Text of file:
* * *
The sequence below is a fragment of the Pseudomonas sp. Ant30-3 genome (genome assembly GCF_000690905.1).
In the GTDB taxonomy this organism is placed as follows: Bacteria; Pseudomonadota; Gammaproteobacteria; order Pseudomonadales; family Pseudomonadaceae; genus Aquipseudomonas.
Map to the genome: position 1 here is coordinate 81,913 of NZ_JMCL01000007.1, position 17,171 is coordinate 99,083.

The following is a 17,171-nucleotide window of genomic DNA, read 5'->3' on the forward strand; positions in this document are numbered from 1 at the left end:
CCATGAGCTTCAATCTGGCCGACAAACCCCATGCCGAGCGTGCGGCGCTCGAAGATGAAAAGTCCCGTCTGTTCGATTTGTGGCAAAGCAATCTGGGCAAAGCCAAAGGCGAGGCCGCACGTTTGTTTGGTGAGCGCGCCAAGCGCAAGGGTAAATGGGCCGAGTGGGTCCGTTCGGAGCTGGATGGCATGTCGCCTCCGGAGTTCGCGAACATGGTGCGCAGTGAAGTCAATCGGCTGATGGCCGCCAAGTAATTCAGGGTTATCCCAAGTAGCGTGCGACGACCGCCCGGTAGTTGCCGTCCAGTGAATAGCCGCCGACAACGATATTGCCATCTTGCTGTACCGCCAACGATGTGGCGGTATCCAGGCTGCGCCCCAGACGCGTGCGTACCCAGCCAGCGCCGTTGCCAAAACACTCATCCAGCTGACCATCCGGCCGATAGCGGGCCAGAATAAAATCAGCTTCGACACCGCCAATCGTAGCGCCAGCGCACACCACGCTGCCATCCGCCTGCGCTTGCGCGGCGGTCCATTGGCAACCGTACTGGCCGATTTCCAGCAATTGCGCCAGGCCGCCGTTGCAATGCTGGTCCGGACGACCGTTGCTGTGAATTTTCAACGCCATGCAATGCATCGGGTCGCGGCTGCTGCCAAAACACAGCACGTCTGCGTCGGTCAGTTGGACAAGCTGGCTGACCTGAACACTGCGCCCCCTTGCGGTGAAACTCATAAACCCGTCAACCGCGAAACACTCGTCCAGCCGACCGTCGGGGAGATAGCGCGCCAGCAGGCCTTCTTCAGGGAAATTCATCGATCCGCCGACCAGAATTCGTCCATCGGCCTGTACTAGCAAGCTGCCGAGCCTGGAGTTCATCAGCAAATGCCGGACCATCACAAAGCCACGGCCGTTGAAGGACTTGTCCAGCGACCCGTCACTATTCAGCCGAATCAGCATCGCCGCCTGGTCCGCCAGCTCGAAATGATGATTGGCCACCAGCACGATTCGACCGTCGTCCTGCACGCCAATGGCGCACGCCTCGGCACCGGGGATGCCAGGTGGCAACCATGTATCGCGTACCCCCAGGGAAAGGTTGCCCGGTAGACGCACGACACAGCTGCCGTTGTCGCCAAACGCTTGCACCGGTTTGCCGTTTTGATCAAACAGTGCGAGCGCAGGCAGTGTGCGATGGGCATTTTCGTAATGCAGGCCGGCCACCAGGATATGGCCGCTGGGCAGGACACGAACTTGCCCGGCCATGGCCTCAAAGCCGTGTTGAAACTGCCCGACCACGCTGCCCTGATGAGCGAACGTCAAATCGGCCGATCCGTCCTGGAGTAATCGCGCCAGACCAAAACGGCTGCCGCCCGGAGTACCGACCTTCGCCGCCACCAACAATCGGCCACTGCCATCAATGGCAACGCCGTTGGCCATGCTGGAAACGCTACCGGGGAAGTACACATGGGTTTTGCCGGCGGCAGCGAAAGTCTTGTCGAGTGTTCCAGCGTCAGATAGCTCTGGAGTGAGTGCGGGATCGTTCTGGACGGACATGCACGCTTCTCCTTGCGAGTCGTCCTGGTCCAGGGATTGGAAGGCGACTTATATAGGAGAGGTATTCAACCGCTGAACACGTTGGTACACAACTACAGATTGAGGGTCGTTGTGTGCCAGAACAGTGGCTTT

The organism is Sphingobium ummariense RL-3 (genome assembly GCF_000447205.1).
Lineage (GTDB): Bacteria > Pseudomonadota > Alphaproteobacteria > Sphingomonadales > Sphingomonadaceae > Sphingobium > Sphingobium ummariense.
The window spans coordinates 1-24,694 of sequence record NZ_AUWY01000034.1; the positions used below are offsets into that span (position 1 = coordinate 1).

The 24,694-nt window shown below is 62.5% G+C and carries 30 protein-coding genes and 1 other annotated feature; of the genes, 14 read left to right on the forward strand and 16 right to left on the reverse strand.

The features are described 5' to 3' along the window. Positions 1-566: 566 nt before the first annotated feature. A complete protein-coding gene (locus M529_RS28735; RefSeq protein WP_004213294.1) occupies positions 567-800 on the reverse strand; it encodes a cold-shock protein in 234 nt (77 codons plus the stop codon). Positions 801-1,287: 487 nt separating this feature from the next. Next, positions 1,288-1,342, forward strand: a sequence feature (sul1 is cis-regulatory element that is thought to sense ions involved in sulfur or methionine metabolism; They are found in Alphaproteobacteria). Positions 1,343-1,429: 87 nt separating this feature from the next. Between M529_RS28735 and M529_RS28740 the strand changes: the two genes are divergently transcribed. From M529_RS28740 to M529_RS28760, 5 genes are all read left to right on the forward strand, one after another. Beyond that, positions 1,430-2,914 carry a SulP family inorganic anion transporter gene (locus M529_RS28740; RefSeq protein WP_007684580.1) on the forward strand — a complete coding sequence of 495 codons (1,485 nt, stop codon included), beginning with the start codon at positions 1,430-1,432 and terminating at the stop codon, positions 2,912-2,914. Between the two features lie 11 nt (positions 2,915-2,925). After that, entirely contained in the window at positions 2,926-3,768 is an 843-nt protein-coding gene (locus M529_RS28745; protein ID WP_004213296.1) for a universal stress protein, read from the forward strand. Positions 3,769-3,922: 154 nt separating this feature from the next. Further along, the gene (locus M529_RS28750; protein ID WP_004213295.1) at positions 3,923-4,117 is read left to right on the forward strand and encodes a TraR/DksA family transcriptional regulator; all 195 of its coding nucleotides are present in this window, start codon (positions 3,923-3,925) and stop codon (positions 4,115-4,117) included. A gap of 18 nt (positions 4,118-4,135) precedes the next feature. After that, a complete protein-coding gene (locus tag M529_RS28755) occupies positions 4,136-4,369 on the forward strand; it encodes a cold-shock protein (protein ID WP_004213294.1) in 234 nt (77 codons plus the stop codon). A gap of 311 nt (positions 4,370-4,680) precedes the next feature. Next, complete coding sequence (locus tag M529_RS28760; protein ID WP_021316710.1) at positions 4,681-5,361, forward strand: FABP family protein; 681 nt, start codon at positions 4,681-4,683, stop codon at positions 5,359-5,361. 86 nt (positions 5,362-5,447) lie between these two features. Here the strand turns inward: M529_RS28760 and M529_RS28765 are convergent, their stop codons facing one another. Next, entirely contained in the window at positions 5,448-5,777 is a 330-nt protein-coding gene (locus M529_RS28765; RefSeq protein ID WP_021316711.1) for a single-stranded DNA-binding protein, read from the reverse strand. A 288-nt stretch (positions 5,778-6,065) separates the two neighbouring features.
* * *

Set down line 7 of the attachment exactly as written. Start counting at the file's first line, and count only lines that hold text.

Lineage (GTDB): Bacteria > Pseudomonadota > Alphaproteobacteria > Sphingomonadales > Sphingomonadaceae > Sphingobium > Sphingobium ummariense.